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Atmospheric Sciences & Global Change Division
Research Highlights

January 2012

Worldwide Water in the Balance

Tropical clouds hold clues for the global water cycle

equator
The atmospheric force called the Hadley Circulation hugs each side of the equator and is part of the global atmospheric movement of moisture and warm air, affecting climate and weather extremes around the globe. See sidebar. Enlarge Image

Results: To study the wellspring of atmospheric water, you have to start with tropical clouds. Scientists at Pacific Northwest National Laboratory showed that global climate models are not accurately depicting the true depth and strength of tropical clouds that have a strong hold on the general circulation of atmospheric heat and the global water balance. Their analysis points to the need for model improvements to project water cycle changes in the 21st century. The research was published in the Journal of Climate.

Why It Matters: As the Earth's climate warms, the sources and availability of water are affected. But how well are those changes predicted in global climate models today? Scientists are working to understand how moisture "moves" through the atmosphere and causes precipitation around the world. Understanding how well climate models represent these processes will help reduce uncertainties in the model projections of the effects of global warming on the world's water cycle. Equipped with more accurate projection tools, policymakers can get a better grip on how the climate changes will impact future availability of water and extreme weather events.

Methods:  Researchers Drs. Samson M. Hagos and L. Ruby Leung, atmospheric scientists at PNNL, surveyed tropical divergence in three global climate models, three global reanalyses (models corrected with observational data), and four sets of field campaign soundings. Their survey uncovered significant uncertainties in current climate projections of the intensity and vertical structure of the low-level convergence of moisture to and upper-level divergence of heat away from the tropics. These current uncertainties are also reflected in future climate projections by these models.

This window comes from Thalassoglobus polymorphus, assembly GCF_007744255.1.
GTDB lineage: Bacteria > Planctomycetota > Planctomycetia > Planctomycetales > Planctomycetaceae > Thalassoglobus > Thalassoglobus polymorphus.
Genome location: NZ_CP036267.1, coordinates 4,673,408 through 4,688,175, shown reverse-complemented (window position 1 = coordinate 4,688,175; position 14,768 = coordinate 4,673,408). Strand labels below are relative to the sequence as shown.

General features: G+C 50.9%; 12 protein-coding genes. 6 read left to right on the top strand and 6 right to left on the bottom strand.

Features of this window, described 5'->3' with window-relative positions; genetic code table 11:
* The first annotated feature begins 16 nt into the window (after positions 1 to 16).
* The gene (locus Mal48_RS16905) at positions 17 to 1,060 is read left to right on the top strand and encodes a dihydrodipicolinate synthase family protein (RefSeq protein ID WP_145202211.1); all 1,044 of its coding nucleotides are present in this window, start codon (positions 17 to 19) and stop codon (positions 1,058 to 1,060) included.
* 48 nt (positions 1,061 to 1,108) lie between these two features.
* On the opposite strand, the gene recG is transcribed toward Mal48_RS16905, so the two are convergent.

The research team divided the total circulation providing moisture for precipitation into three parts: deep-divergent, shallow-divergent, and non-divergent. They found that in the tropics and subtropics, deep divergent circulation is the largest contributor to net precipitation, or total precipitation minus evaporation. Further, all global circulation models studied portray this process as deeper and stronger than what is observed in field measurements.

 "Inter-model differences in the present day climate simulations inevitably carry over to future projections of climate change," said Hagos, lead author of the study. "Identifying these uncertainties provides a strong basis for model improvements."

What's Next: Understanding how well climate models depict net precipitation gain was the first step. Next, scientists will work on correcting the representation of tropical cloud depth in global climate models to better project future climate change.

Acknowledgments: This work is supported by the U.S. Department of Energy under the Investigation of the Magnitudes and Probabilities of Abrupt Climate Transitions (IMPACTS) Project. The research was performed by Drs. Samson Hagos and L. Ruby Leung at PNNL.

Reference: Hagos S and LR Leung. 2012. " On the Relationship Between Uncertainties in Tropical Divergence and the Hydrological Cycle in Global Models." Journal of Climate 25 (1):381-291. DOI: 10.1175/JCLI-D-11-00058.1.


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The Hadley Circulation.

Powered by heat from the sun's energy, the Hadley Circulation is a "transportation" system for warm and moist air moving away from the equator. The water is squeezed out as precipitation, directing the heat toward the Earth's poles. As the air rises and moves poleward, it dries, cools, sinks, and returns back to the surface completing this atmospheric cycle both north and south of the equator. Movement of air and moisture, called divergence, explains how warm, moist air rises and moves away from the equator. Convergence, or how the moisture is wrung out of clouds as precipitation, causes the air to cool, dry, and move back to the surface. Scientists are evaluating how well these processes are depicted in climate models to understand their ability to transport water to or away from specific regions of the world. This understanding will help scientists improve global climate projections and predictions of extreme weather and climate change.

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